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A solar eclipse viewed from Indonesia in 2016.
Ulet Ifansasti/Getty Images

Solar eclipse 2017: Where to watch in the Seattle area

Viewing events and parties in and around Seattle

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A solar eclipse viewed from Indonesia in 2016.
| Ulet Ifansasti/Getty Images

Editor’s note: This article was originally published August 7. It has been updated with additional information.

Many Seattleites are running down to Oregon on Monday, August 21 to catch the last total eclipse—when the moon completely obscures the sun—to grace the Northwest until 2044. Here at home, though, we’re experiencing about 92 percent of an eclipse, which will still be stunning to watch. The eclipse will peak at about 10:20 a.m.

There should be plenty of places to watch the partial eclipse—wherever you can see the sun at 10 a.m.—this map focuses on places holding eclipse-specific programming.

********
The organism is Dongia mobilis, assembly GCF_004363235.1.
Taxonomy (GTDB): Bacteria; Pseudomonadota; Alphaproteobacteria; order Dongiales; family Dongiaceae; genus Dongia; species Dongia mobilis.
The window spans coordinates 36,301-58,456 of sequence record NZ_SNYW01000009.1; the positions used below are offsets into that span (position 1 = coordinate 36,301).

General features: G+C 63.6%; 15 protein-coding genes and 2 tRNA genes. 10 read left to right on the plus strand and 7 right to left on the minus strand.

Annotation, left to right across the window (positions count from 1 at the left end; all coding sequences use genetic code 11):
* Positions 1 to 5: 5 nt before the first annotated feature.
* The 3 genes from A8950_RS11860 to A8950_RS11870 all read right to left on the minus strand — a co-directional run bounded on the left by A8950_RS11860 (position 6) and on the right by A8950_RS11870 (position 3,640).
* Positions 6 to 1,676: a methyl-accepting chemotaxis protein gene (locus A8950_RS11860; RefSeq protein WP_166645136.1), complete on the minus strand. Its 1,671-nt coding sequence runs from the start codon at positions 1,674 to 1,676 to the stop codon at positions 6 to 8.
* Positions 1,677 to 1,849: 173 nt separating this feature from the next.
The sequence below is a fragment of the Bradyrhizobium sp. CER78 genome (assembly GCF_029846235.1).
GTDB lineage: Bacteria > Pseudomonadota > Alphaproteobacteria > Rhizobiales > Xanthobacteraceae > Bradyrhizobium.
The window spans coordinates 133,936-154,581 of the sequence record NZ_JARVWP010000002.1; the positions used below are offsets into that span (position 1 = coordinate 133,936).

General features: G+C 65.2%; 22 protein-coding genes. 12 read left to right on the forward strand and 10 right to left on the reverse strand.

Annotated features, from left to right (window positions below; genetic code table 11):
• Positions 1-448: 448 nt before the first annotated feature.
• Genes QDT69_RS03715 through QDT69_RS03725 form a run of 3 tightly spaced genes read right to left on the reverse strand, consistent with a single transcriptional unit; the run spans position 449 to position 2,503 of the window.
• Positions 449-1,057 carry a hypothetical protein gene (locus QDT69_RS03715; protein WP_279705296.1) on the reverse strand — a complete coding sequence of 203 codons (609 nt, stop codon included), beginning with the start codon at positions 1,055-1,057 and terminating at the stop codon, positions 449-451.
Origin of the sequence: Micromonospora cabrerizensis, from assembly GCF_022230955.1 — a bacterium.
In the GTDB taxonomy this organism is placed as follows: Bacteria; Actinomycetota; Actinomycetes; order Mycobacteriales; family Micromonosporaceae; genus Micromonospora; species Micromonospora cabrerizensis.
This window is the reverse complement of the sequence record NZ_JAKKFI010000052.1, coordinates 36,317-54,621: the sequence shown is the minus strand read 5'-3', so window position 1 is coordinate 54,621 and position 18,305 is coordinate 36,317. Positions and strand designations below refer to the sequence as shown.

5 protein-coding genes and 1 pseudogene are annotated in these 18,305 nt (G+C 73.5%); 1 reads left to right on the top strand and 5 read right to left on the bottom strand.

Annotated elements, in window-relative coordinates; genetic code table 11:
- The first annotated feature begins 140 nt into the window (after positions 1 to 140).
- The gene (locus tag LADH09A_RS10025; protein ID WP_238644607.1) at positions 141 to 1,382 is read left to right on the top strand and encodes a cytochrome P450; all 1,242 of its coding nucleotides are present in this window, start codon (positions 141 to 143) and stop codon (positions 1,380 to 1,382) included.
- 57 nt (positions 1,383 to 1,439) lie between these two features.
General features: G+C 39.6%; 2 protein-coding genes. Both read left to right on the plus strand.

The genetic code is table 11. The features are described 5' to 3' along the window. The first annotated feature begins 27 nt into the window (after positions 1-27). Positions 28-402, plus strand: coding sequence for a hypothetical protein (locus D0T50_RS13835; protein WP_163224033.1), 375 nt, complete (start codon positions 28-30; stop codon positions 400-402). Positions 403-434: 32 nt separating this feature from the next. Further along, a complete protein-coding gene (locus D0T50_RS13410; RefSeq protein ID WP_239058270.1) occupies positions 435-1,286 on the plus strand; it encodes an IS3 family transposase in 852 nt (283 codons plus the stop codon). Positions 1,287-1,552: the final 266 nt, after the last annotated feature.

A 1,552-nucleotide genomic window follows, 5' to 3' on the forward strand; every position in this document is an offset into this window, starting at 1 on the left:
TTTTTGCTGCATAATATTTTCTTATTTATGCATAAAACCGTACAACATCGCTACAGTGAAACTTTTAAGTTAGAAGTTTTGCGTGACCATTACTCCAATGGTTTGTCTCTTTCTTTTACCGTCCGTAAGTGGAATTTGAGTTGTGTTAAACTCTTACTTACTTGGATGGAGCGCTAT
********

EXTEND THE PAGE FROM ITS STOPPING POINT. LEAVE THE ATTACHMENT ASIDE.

If you’re looking for a less curated experience, weather permitting, here’s what to look for in a viewing point: a view of the sun in the sky to the southeast. Think parks along the eastern edge of Lake Washington versus parks along the eastern edge of Puget Sound.

Another option: Ditch going outside altogether and watch one of many livestreams, including a few from NASA and another from CNN, plus many other places (including several Seattle Public Libraries, if you don’t want to stream alone).

Regardless of whether you watch on your own or with a group, make sure you’re watching the eclipse safely, either with ISO-certified eclipse glasses or another safe viewing method.